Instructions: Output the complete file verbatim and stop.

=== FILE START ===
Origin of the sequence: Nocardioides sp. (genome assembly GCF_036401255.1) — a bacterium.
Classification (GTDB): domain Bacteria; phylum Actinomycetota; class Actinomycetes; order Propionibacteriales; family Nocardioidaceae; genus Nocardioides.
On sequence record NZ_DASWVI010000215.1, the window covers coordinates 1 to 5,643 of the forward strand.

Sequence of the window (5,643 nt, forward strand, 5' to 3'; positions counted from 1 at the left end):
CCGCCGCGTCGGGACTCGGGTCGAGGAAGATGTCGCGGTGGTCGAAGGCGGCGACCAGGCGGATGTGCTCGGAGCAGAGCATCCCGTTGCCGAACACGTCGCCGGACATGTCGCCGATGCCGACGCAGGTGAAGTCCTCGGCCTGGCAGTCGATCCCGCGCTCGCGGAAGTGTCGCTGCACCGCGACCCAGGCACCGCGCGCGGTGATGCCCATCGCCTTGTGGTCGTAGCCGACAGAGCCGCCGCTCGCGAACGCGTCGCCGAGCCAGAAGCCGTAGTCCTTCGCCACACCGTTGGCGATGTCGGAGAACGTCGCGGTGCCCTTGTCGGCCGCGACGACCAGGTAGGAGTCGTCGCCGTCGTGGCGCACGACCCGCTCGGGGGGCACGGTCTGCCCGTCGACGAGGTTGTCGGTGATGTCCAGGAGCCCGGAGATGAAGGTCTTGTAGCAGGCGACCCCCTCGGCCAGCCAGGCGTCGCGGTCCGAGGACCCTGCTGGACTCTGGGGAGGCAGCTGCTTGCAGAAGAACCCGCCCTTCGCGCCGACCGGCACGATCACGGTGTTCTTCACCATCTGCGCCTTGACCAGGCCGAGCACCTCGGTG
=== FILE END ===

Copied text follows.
Origin of the sequence: Nocardioides sp. (genome assembly GCF_036401255.1) — a bacterium.
Classification (GTDB): domain Bacteria; phylum Actinomycetota; class Actinomycetes; order Propionibacteriales; family Nocardioidaceae; genus Nocardioides.
On sequence record NZ_DASWVI010000215.1, the window covers coordinates 1 to 5,643 of the forward strand.

Sequence of the window (5,643 nt, forward strand, 5' to 3'; positions counted from 1 at the left end):
CCGCCGCGTCGGGACTCGGGTCGAGGAAGATGTCGCGGTGGTCGAAGGCGGCGACCAGGCGGATGTGCTCGGAGCAGAGCATCCCGTTGCCGAACACGTCGCCGGACATGTCGCCGATGCCGACGCAGGTGAAGTCCTCGGCCTGGCAGTCGATCCCGCGCTCGCGGAAGTGTCGCTGCACCGCGACCCAGGCACCGCGCGCGGTGATGCCCATCGCCTTGTGGTCGTAGCCGACAGAGCCGCCGCTCGCGAACGCGTCGCCGAGCCAGAAGCCGTAGTCCTTCGCCACACCGTTGGCGATGTCGGAGAACGTCGCGGTGCCCTTGTCGGCCGCGACGACCAGGTAGGAGTCGTCGCCGTCGTGGCGCACGACCCGCTCGGGGGGCACGGTCTGCCCGTCGACGAGGTTGTCGGTGATGTCCAGGAGCCCGGAGATGAAGGTCTTGTAGCAGGCGACCCCCTCGGCCAGCCAGGCGTCGCGGTCCGAGGACCCTGCTGGACTCTGGGGAGGCAGCTGCTTGCAGAAGAACCCGCCCTTCGCGCCGACCGGCACGATCACGGTGTTCTTCACCATCTGCGCCTTGACCAGGCCGAGCACCTCGGTG